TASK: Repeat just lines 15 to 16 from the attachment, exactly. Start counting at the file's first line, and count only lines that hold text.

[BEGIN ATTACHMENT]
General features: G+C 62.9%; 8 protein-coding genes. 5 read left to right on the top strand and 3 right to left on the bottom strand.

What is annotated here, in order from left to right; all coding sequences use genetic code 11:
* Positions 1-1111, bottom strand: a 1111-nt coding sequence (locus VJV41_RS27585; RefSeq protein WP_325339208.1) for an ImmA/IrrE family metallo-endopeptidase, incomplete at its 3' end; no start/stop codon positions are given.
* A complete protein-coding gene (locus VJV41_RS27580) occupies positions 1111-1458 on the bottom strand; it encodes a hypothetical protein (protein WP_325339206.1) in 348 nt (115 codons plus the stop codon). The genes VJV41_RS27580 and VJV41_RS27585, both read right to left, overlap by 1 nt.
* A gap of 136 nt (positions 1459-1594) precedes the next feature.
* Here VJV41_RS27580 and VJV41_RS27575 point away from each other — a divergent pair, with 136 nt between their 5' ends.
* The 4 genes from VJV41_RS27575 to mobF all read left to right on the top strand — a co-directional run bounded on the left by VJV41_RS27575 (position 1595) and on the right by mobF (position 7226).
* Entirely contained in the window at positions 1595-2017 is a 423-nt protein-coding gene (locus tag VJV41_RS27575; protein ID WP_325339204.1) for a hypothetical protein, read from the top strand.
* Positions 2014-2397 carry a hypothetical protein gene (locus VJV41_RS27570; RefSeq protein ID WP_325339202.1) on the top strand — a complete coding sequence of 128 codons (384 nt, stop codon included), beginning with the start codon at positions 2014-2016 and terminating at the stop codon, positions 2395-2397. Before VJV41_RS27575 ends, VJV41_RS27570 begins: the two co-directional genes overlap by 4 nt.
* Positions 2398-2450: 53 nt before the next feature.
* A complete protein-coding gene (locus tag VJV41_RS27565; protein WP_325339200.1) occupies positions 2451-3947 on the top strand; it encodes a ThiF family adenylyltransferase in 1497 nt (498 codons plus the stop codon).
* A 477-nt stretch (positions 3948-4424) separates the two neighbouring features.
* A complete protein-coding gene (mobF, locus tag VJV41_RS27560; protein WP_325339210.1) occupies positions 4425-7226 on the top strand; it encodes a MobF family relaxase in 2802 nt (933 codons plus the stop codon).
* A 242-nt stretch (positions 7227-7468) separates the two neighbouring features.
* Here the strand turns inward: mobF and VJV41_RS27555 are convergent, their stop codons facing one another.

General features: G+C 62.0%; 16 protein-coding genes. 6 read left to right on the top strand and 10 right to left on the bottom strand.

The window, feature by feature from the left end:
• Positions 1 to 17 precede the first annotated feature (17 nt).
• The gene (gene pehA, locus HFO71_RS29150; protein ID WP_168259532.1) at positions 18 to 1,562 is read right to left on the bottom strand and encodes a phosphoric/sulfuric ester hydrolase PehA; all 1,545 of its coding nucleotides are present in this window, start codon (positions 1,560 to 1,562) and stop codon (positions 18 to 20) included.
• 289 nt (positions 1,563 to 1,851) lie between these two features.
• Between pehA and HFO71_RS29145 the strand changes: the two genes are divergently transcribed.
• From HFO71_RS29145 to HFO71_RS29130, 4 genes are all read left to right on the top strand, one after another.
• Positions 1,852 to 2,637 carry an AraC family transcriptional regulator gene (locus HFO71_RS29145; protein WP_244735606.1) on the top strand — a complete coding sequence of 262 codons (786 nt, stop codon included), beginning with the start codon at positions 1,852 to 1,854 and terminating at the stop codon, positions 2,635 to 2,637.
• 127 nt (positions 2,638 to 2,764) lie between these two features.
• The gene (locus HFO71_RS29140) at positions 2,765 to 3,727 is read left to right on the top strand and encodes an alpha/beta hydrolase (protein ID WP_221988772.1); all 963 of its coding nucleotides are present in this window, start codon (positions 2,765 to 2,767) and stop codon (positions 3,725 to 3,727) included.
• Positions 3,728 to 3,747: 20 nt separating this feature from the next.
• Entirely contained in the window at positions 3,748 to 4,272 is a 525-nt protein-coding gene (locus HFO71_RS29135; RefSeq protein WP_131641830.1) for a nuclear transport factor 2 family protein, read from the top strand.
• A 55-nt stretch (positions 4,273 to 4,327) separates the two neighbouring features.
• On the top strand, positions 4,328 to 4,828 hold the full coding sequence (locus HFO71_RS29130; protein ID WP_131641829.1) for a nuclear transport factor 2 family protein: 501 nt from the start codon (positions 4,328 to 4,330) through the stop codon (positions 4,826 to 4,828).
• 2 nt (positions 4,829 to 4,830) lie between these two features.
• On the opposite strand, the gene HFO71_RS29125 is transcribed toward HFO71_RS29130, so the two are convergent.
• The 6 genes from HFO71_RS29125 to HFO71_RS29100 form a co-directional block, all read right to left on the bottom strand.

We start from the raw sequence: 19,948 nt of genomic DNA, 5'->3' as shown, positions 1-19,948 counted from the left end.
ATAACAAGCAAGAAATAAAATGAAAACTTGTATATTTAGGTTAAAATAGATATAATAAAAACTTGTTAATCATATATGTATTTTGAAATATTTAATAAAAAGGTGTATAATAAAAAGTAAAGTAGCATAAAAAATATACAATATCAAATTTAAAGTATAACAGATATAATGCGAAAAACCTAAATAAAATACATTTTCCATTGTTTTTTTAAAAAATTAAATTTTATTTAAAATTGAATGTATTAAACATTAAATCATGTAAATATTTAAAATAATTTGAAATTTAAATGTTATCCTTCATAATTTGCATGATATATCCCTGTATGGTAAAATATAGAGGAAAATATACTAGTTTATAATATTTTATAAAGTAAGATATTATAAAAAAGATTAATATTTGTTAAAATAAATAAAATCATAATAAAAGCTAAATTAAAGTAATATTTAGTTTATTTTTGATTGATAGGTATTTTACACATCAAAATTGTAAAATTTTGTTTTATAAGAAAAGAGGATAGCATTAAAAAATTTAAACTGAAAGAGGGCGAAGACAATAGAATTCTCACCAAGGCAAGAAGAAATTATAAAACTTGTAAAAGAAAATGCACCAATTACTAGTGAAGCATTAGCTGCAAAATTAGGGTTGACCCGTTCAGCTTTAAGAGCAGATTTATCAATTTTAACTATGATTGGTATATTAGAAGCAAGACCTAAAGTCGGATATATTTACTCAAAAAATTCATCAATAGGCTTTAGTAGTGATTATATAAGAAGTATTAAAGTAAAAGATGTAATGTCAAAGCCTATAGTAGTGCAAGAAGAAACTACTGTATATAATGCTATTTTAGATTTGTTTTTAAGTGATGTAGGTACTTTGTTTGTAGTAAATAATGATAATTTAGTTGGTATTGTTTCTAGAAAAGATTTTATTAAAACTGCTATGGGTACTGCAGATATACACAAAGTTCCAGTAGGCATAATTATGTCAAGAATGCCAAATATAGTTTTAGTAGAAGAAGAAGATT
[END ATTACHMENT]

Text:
* Here the strand turns inward: mobF and VJV41_RS27555 are convergent, their stop codons facing one another.

General features: G+C 62.0%; 16 protein-coding genes. 6 read left to right on the top strand and 10 right to left on the bottom strand.